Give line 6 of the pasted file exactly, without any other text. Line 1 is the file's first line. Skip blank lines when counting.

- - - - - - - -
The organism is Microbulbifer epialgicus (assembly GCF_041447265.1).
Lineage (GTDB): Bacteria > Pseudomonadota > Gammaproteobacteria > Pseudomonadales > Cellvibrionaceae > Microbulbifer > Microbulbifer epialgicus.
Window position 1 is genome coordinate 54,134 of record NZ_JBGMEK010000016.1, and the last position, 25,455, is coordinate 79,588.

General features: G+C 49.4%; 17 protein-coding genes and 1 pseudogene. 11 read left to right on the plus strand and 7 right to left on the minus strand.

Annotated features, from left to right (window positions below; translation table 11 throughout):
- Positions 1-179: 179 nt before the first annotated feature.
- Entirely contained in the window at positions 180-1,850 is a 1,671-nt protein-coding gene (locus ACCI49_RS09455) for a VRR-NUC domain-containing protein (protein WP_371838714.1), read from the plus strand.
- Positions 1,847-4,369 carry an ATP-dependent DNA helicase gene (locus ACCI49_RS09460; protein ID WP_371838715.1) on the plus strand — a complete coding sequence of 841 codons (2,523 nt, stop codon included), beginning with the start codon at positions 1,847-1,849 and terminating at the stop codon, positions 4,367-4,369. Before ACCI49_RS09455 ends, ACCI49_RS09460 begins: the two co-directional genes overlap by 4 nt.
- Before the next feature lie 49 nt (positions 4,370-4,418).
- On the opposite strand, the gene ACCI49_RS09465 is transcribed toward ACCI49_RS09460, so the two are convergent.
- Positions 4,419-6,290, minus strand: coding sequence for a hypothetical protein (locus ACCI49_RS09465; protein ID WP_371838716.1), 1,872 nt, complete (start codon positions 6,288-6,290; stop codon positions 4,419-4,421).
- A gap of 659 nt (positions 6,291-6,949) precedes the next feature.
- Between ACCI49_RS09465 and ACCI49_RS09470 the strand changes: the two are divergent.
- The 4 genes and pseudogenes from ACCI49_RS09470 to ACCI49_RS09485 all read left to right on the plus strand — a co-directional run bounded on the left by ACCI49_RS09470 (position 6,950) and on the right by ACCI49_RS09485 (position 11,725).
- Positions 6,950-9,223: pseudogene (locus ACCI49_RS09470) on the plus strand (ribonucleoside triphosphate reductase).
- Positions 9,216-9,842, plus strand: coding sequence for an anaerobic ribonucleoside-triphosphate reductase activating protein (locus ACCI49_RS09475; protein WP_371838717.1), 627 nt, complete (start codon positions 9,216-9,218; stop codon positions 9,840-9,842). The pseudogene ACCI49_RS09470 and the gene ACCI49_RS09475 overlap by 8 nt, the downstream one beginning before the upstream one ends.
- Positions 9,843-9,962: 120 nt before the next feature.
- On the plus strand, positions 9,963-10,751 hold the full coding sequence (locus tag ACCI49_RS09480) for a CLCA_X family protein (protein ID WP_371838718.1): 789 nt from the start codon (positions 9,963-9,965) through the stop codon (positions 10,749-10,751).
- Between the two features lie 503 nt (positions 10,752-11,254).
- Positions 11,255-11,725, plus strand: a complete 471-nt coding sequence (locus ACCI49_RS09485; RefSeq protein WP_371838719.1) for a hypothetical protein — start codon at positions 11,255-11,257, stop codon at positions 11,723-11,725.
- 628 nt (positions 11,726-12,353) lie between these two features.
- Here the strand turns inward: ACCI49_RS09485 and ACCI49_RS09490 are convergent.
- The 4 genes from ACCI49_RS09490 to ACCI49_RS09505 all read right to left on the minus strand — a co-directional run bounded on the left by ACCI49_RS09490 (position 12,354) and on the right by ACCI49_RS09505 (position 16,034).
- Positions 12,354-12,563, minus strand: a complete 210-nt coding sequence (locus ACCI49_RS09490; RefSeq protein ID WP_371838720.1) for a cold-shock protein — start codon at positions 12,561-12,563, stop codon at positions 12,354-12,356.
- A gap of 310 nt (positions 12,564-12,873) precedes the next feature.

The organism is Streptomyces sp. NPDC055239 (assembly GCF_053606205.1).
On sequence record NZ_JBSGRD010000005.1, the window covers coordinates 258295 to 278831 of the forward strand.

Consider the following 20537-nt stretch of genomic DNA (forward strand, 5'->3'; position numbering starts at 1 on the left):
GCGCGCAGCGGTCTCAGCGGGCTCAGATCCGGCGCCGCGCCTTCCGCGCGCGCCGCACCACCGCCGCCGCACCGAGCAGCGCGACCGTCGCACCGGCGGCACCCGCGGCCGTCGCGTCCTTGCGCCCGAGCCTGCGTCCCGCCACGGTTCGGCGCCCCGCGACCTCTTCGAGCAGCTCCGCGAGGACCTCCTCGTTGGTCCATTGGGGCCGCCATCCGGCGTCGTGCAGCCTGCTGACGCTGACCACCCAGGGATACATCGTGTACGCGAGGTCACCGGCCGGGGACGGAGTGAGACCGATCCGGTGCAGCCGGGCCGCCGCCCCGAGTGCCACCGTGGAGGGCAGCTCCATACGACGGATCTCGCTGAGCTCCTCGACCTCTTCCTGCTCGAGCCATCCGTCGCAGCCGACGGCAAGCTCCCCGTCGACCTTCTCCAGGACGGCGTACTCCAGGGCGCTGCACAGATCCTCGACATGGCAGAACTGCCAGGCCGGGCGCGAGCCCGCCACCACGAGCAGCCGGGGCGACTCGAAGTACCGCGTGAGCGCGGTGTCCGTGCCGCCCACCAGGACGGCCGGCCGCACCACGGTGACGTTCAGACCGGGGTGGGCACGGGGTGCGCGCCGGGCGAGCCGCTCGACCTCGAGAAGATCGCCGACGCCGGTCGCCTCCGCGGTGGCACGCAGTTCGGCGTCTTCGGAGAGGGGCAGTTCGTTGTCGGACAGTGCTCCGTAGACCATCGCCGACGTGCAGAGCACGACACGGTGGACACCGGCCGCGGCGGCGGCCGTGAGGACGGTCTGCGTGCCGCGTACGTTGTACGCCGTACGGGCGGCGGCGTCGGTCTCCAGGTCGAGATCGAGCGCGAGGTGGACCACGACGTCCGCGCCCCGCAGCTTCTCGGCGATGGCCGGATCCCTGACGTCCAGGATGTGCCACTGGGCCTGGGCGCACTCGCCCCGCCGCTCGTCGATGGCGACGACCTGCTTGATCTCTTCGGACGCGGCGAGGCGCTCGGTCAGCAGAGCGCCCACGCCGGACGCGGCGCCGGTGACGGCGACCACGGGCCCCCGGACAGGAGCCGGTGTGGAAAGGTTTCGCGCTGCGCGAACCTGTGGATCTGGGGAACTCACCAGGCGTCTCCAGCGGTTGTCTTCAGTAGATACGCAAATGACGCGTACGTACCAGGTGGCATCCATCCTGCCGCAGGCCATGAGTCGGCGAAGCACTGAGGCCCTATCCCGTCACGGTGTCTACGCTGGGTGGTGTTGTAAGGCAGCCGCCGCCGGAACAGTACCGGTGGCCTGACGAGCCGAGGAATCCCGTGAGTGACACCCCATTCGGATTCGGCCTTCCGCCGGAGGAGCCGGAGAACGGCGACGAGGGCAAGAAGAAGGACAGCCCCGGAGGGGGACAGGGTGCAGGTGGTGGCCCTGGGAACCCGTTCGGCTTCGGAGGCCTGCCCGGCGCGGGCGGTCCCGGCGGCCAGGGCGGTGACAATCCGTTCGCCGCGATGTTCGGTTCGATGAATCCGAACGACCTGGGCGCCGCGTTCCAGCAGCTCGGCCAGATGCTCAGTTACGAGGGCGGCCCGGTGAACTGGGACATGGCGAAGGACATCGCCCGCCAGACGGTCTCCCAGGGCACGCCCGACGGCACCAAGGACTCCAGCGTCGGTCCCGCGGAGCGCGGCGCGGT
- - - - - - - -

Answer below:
- Positions 1-179: 179 nt before the first annotated feature.